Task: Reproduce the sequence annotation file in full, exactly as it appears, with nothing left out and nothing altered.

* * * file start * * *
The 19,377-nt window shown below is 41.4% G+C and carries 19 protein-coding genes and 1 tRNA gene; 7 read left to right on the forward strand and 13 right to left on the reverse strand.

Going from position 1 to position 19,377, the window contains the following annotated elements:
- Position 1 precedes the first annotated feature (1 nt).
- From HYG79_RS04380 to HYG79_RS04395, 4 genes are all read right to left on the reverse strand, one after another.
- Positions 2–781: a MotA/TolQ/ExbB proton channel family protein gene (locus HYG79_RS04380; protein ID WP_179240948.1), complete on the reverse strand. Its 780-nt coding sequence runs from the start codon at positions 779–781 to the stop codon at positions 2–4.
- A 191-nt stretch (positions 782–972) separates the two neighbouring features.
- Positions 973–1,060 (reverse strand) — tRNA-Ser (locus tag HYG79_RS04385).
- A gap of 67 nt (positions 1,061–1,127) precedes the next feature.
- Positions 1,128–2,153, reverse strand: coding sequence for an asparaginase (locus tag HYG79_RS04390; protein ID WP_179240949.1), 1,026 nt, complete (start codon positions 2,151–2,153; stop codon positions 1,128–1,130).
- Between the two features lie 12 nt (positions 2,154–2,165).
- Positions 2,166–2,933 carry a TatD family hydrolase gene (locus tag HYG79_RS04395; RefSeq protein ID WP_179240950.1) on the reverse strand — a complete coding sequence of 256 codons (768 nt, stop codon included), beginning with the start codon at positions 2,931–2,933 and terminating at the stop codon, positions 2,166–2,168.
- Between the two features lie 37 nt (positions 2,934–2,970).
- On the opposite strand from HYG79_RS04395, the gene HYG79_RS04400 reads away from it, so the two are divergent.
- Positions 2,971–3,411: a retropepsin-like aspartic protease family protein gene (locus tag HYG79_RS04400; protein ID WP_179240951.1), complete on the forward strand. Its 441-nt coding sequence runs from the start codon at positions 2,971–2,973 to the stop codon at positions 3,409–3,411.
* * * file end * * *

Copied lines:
The 19,377-nt window shown below is 41.4% G+C and carries 19 protein-coding genes and 1 tRNA gene; 7 read left to right on the forward strand and 13 right to left on the reverse strand.

Going from position 1 to position 19,377, the window contains the following annotated elements:
- Position 1 precedes the first annotated feature (1 nt).
- From HYG79_RS04380 to HYG79_RS04395, 4 genes are all read right to left on the reverse strand, one after another.
- Positions 2–781: a MotA/TolQ/ExbB proton channel family protein gene (locus HYG79_RS04380; protein ID WP_179240948.1), complete on the reverse strand. Its 780-nt coding sequence runs from the start codon at positions 779–781 to the stop codon at positions 2–4.
- A 191-nt stretch (positions 782–972) separates the two neighbouring features.
- Positions 973–1,060 (reverse strand) — tRNA-Ser (locus tag HYG79_RS04385).
- A gap of 67 nt (positions 1,061–1,127) precedes the next feature.
- Positions 1,128–2,153, reverse strand: coding sequence for an asparaginase (locus tag HYG79_RS04390; protein ID WP_179240949.1), 1,026 nt, complete (start codon positions 2,151–2,153; stop codon positions 1,128–1,130).
- Between the two features lie 12 nt (positions 2,154–2,165).
- Positions 2,166–2,933 carry a TatD family hydrolase gene (locus tag HYG79_RS04395; RefSeq protein ID WP_179240950.1) on the reverse strand — a complete coding sequence of 256 codons (768 nt, stop codon included), beginning with the start codon at positions 2,931–2,933 and terminating at the stop codon, positions 2,166–2,168.
- Between the two features lie 37 nt (positions 2,934–2,970).
- On the opposite strand from HYG79_RS04395, the gene HYG79_RS04400 reads away from it, so the two are divergent.
- Positions 2,971–3,411: a retropepsin-like aspartic protease family protein gene (locus tag HYG79_RS04400; protein ID WP_179240951.1), complete on the forward strand. Its 441-nt coding sequence runs from the start codon at positions 2,971–2,973 to the stop codon at positions 3,409–3,411.